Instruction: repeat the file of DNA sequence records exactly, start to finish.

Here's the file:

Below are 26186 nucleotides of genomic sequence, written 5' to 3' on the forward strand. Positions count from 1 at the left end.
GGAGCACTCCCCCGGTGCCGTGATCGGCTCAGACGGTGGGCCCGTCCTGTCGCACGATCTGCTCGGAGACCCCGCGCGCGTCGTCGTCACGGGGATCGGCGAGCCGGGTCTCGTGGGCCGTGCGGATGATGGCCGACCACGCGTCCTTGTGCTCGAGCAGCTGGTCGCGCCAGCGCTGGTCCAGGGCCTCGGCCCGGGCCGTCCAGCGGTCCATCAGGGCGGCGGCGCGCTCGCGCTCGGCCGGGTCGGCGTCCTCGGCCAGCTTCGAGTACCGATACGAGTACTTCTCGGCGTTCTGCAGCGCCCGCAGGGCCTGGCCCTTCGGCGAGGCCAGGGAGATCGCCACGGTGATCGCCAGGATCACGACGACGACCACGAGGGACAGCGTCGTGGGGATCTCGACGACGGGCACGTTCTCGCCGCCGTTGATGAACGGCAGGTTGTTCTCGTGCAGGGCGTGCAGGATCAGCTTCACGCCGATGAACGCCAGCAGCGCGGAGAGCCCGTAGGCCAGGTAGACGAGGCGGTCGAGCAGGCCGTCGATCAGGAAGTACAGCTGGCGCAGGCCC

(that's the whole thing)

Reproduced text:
Below are 26186 nucleotides of genomic sequence, written 5' to 3' on the forward strand. Positions count from 1 at the left end.
GGAGCACTCCCCCGGTGCCGTGATCGGCTCAGACGGTGGGCCCGTCCTGTCGCACGATCTGCTCGGAGACCCCGCGCGCGTCGTCGTCACGGGGATCGGCGAGCCGGGTCTCGTGGGCCGTGCGGATGATGGCCGACCACGCGTCCTTGTGCTCGAGCAGCTGGTCGCGCCAGCGCTGGTCCAGGGCCTCGGCCCGGGCCGTCCAGCGGTCCATCAGGGCGGCGGCGCGCTCGCGCTCGGCCGGGTCGGCGTCCTCGGCCAGCTTCGAGTACCGATACGAGTACTTCTCGGCGTTCTGCAGCGCCCGCAGGGCCTGGCCCTTCGGCGAGGCCAGGGAGATCGCCACGGTGATCGCCAGGATCACGACGACGACCACGAGGGACAGCGTCGTGGGGATCTCGACGACGGGCACGTTCTCGCCGCCGTTGATGAACGGCAGGTTGTTCTCGTGCAGGGCGTGCAGGATCAGCTTCACGCCGATGAACGCCAGCAGCGCGGAGAGCCCGTAGGCCAGGTAGACGAGGCGGTCGAGCAGGCCGTCGATCAGGAAGTACAGCTGGCGCAGGCCC